At the height of the theater's success came the "cultural revolution" (1966-76).

During the 10 chaotic years, the old generation of dramatists and theater directors were persecuted. Jiao Juyin died in misery.

However, the public could not forget Jiao and the Beijing People's Art Theater.

When China emerged from the tumultuous years to reform and open to the outside world, the members of the Beijing People's Art Theater immediately returned to the rehearsal halls.

Creative spirit

The theater enjoyed its second golden decade in the 1980s. In addition to staging the classics by master playwrights, the theater staged several new works not only to revive its tradition but to expand the theater's boundary of creativity.

Among the eight plays that the theater is restaging as part of its anniversary celebration, "A Farmer's Nirvana" and "Top Restaurant" represent the succession and development of the theater's style by the second generation of playwrights, directors and actors in the 1980s.

In "Top Restaurant," one perhaps sees a succession of "Teahouse," and in "A Farmer's Nirvana," more development.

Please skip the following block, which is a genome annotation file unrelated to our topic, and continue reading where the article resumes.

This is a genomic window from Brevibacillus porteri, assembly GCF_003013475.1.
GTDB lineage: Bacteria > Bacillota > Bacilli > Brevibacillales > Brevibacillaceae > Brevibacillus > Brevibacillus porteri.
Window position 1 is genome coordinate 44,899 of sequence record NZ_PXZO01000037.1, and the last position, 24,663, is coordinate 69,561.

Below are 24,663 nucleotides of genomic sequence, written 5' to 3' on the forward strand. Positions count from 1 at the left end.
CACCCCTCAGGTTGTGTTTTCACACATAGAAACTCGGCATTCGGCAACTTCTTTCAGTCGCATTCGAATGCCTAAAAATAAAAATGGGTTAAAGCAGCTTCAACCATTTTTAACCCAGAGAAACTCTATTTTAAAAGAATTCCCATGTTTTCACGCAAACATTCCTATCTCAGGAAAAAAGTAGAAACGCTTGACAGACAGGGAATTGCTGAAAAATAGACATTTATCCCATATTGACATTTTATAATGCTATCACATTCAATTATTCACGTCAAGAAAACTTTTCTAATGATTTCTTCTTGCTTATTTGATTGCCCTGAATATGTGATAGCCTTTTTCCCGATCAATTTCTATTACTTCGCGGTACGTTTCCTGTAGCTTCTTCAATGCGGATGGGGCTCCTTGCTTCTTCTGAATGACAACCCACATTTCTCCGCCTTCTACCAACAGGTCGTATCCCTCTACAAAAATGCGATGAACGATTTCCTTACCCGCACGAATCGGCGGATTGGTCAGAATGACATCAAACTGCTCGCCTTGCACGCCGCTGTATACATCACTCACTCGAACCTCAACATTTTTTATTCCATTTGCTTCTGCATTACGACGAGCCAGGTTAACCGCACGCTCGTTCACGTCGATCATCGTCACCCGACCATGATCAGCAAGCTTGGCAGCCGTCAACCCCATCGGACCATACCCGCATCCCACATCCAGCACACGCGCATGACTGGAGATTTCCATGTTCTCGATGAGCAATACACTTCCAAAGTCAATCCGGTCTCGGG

Like "Teahouse," "Top Restaurant" tries to display the changes of time and people's feelings through the prosperity and decline of a business.

"A Farmer's Nirvana" depicts China's recent social changes and the psychology of Chinese farmers in times of change.

"We should not cling to our old style," said Ren Ming, vice-president and stage director with the Beijing People's Art Theater. "It is more important to create new works of a new time."

The younger generation of stage directors have also introduced their own ideas into the classical plays, which star some of today's best young and middle-aged stage artists such as Pu Cunxin, Xu Fan and Liang Guanhua. "Cai Wenji" will be staged at the Capital Theater from June 19 to 23, and "Teahouse" from June 26 to July 1.

Take "Teahouse" for instance, its director Lin Zhaohua should not be neglected.

Lin, in his 60s, has made a name for himself as one of the most innovative stage directors in China, successfully reinterpreting such famous plays as "Hamlet," "Faust" and "Beijingers."

In 1999, Lin, who believed Jiao's adaptation was dated, was bold to restage the theater's classic repertoire "Teahouse."

Remounting a classic is no easy task and many critics opposed the choices of Lin as director. But in the end he won them over by his fluent and beautiful version of the play.

As a director of the third generation, Ren Ming's two works at the commemoration performance, "The First Intimate Contact" (to be performed at a small theater of Beijing People's Art Theater on Tuesday to Saturday) and "The Club," and another play "Wuchang Nudiao," are three recent works that can be seen as the new orientations of Beijing People's Art Theater.

"The First Intimate Contact" was adapted from a popular Internet novel; "The Club" is a contemporary Australian play; and "Wuchang Nudiao" is an experimental play which consists of parts of six stories by the great modern Chinese writer Lu Xun (1881-1936).

(China Daily June 17, 2002)